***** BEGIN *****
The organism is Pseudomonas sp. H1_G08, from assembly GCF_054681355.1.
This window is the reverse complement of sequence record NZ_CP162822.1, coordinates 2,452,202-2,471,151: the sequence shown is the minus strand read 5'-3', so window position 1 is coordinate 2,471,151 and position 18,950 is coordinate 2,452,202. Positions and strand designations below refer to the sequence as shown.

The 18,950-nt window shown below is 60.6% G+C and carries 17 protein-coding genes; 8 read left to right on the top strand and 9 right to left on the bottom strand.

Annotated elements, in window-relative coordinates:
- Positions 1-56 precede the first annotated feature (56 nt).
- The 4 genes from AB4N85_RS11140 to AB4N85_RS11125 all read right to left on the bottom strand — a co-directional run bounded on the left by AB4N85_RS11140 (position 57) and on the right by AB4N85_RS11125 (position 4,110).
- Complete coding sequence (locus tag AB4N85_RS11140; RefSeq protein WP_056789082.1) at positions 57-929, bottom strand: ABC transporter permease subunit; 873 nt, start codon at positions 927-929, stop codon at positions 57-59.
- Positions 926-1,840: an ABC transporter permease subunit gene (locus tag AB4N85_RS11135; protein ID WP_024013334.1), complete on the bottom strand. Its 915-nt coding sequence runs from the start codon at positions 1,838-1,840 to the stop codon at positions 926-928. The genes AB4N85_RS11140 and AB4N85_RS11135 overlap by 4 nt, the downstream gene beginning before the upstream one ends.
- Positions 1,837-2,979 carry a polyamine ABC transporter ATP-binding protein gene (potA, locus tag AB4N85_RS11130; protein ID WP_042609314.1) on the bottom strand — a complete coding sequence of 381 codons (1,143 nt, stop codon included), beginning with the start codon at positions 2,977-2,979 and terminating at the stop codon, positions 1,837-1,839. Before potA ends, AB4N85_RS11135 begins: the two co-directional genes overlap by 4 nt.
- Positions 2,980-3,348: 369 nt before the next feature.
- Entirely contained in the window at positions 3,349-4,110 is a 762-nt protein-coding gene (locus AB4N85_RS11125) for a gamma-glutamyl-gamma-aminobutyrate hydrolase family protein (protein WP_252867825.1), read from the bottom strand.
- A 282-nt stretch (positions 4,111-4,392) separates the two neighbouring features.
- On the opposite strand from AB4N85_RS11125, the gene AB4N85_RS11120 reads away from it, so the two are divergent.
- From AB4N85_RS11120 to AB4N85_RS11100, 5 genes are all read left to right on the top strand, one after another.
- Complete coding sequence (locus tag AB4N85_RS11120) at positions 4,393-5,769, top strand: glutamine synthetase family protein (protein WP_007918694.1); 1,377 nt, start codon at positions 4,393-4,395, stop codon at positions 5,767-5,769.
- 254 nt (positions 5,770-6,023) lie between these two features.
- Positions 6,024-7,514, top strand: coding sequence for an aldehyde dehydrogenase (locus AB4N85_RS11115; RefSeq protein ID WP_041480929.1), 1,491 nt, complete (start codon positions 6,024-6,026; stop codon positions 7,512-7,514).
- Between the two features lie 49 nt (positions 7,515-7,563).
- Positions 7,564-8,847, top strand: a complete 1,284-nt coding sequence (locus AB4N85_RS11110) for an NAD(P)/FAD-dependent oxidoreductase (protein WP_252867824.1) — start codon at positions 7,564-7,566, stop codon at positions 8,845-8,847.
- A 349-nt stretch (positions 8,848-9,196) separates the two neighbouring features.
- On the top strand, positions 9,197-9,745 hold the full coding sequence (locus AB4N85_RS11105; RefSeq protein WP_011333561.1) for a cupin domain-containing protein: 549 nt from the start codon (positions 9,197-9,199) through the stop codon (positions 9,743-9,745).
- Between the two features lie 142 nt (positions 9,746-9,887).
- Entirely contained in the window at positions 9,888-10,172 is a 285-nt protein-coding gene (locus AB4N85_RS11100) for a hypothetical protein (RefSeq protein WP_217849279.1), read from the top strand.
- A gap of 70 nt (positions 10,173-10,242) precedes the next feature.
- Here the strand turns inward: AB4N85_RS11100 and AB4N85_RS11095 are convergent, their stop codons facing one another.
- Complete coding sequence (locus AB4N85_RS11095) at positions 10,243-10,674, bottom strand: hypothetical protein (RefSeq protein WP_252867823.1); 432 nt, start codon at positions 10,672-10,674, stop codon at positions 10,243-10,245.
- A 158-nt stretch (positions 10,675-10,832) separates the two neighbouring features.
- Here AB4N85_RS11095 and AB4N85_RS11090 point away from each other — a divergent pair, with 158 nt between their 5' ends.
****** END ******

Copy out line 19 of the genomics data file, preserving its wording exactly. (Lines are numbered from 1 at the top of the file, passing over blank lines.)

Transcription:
- Positions 7,564-8,847, top strand: a complete 1,284-nt coding sequence (locus AB4N85_RS11110) for an NAD(P)/FAD-dependent oxidoreductase (protein WP_252867824.1) — start codon at positions 7,564-7,566, stop codon at positions 8,845-8,847.